10. Turn right side out through the bottom opening. Press well.
  11. Repeat with the remaining lining and exterior panels. You now have two finished flat panels connected with the strap.
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  12. When both panels are stitched, turned and pressed, edgestitch around each panel along the sides and across the curved upper edge; you are following the seam you just made.
  13. Machine baste across the lower edge of each panel, through both layers, using a ½” seam allowance.

Folding the bag into a box and stitching the panels into pockets

  1. Fold the panels along the fold lines (our fold lines are marked with pins) and press.
  2. Unfold so pieces are again flat.
  3. Slide one half of the bag under the other half of the bag as pictured. The side edges should align with the closest fold lines, both on the inside and outside of the bag.
  4. Pin in place from the end of the zipper to the bottom edge of the bag.
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  5. Thread the machine with thread to match the exterior fabric in the top and thread to match the lining in the bobbin. Top stitch the outside edge in place, following along in the previous line of edgestitching.
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  6. Re-thread the machine with thread to match the lining in the top and thread to match the exterior fabric in the bobbin. Flip the panel over and stitch the inside edge in place, following along the previous line of edgestitching.
  7. These two short lines of stitching have created a clever curved pocket.
  8. Now, a bit of a tricky part because you are closing up the bag. The next two short seams will be a little hard to access.
  9. Overlap the back panels of the bag to match the front and pin in place as you did for the front overlap. The sides of the bag should be folded nicely along their fold lines. As an extra guide, you could use your fabric pen/pencil to draw in a stitch line to follow on the bag lining.
  10. The machine should still be threaded with thread to match the lining in the top and thread to match the exterior fabric in the bobbin. Will be be stitching with the inside facing up for BOTH of these seams.
  11. Flatten out the bag as best you can and slide the bottom of the bag under the presser foot; you will stitch each seam from the bottom edge up to the curve, stopping just below the zipper teeth. Secure the end of each seam, but be careful you don’t hit the teeth with your needle. Sorry – our photos were a bit blurry on this step.
  12. You should now have a cute narrow box, which is open at the bottom. There is a clever curved pocket on both the front and back.
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  13. Clip each of the four bottom corners. Cut right along the fold line at the bottom edge, going up no higher than ½”. Your guide should be that line of basting you made along the bottom edge of the panels just prior to folding the two panels together.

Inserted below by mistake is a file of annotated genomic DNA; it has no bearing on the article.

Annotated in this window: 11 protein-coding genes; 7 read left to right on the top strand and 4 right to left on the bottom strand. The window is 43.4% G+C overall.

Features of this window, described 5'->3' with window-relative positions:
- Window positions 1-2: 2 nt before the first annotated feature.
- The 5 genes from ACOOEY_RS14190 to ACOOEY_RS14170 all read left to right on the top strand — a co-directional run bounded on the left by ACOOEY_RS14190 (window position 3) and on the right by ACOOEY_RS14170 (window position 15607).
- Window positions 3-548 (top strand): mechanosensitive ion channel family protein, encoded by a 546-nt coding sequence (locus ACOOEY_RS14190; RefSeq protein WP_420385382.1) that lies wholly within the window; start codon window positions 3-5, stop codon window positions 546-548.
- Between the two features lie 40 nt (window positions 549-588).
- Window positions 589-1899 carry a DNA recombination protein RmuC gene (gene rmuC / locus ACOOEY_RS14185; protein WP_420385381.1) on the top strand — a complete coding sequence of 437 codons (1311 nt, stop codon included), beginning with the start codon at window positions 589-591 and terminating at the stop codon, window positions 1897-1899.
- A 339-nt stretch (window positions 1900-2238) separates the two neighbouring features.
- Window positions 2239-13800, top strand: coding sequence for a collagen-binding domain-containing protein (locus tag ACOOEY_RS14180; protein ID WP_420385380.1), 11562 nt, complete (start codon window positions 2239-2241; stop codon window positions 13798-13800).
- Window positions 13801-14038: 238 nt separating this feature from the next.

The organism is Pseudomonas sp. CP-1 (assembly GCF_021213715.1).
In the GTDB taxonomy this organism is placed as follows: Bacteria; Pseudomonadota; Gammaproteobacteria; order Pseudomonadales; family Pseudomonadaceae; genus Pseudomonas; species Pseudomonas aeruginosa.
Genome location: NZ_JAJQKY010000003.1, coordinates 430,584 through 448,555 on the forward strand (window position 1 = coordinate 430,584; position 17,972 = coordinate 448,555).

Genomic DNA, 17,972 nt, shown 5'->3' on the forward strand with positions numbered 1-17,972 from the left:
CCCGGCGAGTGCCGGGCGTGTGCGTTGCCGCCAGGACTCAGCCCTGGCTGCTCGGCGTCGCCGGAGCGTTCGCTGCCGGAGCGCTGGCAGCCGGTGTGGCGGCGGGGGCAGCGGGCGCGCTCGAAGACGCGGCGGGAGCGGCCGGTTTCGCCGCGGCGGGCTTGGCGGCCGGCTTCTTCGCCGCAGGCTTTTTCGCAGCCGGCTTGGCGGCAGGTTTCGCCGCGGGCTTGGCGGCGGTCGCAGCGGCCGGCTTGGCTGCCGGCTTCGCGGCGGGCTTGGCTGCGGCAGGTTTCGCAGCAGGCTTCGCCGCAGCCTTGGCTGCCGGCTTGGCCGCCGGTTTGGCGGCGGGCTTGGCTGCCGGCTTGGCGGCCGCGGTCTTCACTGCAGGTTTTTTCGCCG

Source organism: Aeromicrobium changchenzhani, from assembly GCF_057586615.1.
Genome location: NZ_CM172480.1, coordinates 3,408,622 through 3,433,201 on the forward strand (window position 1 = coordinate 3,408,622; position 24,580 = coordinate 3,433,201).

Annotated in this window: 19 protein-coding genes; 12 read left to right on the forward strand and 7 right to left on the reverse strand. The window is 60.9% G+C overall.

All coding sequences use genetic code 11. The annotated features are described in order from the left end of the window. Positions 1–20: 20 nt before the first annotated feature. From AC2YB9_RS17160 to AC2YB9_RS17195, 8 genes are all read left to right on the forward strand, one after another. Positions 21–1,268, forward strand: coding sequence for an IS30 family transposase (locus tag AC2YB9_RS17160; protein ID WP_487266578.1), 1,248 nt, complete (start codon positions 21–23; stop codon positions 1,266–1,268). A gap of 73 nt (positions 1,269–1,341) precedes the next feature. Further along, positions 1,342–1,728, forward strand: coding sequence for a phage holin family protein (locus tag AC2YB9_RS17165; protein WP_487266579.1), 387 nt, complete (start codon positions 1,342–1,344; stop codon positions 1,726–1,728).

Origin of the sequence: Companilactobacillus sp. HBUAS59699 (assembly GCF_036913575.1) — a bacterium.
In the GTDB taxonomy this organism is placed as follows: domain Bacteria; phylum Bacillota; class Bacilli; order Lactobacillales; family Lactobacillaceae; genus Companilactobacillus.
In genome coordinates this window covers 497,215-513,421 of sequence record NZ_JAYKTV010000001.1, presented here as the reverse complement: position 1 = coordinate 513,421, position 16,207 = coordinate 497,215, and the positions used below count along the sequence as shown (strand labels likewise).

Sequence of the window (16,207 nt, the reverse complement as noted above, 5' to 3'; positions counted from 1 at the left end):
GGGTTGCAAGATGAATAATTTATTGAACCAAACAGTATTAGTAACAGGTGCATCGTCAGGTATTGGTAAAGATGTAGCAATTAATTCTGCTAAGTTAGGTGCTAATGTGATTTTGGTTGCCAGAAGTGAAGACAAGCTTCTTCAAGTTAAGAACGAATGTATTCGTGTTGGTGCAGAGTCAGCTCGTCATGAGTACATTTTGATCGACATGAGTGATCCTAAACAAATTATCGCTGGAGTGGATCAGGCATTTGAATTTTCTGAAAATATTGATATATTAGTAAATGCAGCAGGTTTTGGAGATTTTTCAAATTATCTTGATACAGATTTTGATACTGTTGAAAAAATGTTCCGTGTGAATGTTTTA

14. Turn the bag inside out.
  15. Find the final fused exterior piece, the 3″ x 11″ strip. This is the bottom panel of the bag. With the bag inside out and upside down, place the bottom panel in position so it is right sides together with the bag and all the raw edges are aligned. Pin the panel in place along all four edges.
  16. Using a ½” seam allowance, stitch the bottom panel to the bag, starting and stopping at each corner, turning and repositioning the bag each time.
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  17. Turn the bag right side out and push the corners into place so they are square.
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The bottom of the bag insert

  1. Find the 3″ x 21″ lining piece.
  2. Fold the strip in half, matching the 3″ ends, so it is now 3″ x 10½”.
  3. Using a ½” seam allowance, stitch along both the sides to form a tube.
  4. Turn the tube right side out and insert the 2″ x 10″ piece of plastic canvas.
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  5. Fold in the raw edges of the open end so both sides are flush and topstitch closed.
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  6. Insert the completed piece into the bottom of the bag. It will hide your seams and stabilize the bottom of the bag.

The zipper tape flowers

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  1. We used a wonderful tutorial from Riley Blake to create our Zipper Tape flowers because we liked the “flattened” look of the flowers and the center buttons.
  2. There are numerous tutorials out there for other “fluffier” options, including one from Simplicity.
  3. The flowers for the sample bag were made with one 36″ length of zipper, two 24″ lengths of zipper, and three 18″ lengths of zipper. Varying the size of the flowers and clustering them together in a random patterns will give you the most pleasing result.
    NOTE: As mentioned above, we have more information, as well as lovely step-by-step photos, describing this and other trim techniques in our tutorial: Working With Metal Trims.
  4. Hand stitch the zipper tape flowers in place. We tacked down each one at about 8-10 points around the outermost “ruffle” of the flower.
  5. We were careful to only stitch through the exterior layer so our lining remained smooth and clean. Because the exterior fabric is a heavier weight, it was stable enough to hold the flowers on its own.
  6. However, the weight of the flowers will tend to pull the front pocket open. So, we added one heavy duty snap to help hold the pocket in place. We used a sew in snap and, as with the flowers, were careful to sew through just a single layer of fabric on each side.
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      Project Design: Alicia Thommas
      Sample Creation and Instructional Outline: Michele Mishler